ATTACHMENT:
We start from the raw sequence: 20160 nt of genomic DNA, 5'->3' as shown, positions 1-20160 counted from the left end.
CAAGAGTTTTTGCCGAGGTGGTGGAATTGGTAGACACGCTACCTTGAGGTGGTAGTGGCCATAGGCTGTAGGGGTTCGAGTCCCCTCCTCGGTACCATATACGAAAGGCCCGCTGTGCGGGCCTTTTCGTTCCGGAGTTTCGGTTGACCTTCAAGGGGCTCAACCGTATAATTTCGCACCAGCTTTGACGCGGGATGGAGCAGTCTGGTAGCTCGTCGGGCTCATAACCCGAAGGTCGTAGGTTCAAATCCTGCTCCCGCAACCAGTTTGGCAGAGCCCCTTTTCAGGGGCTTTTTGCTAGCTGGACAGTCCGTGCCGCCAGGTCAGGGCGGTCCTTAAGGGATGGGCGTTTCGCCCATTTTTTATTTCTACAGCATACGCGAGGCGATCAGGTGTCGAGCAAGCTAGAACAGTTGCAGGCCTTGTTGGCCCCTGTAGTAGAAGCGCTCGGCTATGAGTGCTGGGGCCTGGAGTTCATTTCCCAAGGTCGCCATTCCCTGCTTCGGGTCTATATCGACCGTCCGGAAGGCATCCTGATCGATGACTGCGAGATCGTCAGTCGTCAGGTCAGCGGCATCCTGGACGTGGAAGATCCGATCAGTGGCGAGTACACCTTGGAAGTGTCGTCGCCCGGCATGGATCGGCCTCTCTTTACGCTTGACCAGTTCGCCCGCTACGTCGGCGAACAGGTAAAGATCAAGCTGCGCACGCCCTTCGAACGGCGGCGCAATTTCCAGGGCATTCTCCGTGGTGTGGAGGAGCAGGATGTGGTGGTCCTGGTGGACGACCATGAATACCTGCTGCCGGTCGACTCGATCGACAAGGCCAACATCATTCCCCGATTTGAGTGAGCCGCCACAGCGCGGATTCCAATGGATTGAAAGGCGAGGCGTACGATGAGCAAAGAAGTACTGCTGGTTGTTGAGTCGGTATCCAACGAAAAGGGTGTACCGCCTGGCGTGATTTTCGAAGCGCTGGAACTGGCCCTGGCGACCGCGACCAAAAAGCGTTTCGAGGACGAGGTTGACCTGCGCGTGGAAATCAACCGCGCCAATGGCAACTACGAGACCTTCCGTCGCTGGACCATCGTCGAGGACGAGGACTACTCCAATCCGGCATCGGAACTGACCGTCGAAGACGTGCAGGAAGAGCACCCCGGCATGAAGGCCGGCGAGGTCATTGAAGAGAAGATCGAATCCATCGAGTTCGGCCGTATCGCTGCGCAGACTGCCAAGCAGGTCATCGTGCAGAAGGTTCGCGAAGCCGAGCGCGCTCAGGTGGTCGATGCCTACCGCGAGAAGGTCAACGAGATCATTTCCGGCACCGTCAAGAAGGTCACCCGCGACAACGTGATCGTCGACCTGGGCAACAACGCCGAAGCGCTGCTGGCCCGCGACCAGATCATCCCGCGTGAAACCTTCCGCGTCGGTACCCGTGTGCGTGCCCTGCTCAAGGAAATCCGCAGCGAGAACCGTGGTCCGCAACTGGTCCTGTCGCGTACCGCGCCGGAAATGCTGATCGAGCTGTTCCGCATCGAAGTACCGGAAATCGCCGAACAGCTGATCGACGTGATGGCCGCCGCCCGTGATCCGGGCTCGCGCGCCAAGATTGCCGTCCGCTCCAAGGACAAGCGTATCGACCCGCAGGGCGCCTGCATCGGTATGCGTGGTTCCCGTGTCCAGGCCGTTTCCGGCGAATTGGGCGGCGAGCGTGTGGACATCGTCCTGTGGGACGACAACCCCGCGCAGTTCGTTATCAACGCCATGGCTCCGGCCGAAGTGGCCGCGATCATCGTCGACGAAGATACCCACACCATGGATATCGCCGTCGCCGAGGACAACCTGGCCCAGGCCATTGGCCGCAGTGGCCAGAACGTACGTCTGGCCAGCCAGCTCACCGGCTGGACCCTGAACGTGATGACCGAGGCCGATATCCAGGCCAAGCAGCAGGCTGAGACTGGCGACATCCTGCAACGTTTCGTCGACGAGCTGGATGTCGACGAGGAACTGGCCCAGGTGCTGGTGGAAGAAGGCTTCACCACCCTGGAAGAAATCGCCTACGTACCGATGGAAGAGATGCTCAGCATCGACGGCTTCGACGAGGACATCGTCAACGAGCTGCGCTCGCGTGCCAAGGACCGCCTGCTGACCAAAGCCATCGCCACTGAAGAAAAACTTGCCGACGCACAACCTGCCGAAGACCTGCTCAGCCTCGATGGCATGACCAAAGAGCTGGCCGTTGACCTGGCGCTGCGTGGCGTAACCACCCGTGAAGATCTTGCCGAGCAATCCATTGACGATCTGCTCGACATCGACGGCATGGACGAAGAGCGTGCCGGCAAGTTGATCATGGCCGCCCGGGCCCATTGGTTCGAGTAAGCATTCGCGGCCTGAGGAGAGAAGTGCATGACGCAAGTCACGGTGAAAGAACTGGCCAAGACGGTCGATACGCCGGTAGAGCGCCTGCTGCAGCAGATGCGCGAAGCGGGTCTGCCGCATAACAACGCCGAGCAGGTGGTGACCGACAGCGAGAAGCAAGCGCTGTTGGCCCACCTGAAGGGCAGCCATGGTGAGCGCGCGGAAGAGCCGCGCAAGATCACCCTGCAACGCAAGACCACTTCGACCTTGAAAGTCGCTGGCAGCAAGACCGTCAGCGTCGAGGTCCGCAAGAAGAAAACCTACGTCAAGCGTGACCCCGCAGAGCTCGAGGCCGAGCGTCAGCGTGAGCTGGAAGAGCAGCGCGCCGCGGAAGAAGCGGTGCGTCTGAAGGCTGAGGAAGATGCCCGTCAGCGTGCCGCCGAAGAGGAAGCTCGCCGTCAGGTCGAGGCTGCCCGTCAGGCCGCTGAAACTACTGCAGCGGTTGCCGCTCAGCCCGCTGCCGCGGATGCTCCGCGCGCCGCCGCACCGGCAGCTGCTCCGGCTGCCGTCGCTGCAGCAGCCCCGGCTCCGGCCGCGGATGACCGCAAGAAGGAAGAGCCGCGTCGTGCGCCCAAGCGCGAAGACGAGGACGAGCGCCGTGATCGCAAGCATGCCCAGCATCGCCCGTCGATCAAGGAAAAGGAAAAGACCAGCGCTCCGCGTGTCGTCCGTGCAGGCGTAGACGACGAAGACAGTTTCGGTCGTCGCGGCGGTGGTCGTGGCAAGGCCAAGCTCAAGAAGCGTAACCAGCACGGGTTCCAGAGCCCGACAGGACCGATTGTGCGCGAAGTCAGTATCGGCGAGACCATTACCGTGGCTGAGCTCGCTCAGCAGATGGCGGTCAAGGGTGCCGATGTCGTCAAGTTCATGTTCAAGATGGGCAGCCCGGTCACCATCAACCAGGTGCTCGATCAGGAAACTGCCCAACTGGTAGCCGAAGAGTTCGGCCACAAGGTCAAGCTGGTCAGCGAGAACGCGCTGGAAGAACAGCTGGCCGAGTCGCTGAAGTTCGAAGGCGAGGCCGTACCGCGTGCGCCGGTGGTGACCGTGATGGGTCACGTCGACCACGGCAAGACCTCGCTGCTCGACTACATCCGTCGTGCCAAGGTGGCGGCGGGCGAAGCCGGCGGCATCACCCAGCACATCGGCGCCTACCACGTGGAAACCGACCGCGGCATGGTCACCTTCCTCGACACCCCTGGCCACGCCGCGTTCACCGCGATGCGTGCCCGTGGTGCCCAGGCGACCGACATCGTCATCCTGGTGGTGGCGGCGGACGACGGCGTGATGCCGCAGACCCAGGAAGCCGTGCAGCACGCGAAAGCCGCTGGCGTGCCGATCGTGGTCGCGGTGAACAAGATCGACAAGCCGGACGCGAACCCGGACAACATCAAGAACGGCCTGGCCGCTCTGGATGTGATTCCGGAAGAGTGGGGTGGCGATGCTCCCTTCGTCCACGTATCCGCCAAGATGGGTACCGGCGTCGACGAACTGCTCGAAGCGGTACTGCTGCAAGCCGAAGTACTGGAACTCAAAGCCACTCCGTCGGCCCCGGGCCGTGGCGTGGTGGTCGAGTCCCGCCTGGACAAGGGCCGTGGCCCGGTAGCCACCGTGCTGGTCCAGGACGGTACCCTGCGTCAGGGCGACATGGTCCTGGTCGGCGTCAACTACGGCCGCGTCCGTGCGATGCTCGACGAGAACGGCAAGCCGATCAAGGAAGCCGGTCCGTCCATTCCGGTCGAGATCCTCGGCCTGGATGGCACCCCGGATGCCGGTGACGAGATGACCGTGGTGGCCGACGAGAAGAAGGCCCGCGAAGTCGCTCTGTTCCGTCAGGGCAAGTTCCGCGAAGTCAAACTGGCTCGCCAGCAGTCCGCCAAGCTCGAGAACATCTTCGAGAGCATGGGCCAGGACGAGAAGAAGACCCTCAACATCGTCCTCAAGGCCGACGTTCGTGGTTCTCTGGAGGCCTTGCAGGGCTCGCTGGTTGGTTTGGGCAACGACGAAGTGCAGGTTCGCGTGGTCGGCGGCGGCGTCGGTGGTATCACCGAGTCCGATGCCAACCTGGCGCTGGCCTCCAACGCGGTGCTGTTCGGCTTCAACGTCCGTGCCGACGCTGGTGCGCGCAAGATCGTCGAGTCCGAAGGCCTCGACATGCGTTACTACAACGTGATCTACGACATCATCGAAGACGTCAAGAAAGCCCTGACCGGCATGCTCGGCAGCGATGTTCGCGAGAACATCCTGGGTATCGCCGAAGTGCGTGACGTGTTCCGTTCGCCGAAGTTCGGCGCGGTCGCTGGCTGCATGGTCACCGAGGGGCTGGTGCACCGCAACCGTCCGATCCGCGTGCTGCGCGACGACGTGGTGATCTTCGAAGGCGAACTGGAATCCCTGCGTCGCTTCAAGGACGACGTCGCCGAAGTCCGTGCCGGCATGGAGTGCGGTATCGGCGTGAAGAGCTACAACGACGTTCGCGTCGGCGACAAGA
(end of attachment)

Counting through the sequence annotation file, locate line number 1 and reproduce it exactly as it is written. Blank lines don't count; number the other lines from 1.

We start from the raw sequence: 20160 nt of genomic DNA, 5'->3' as shown, positions 1-20160 counted from the left end.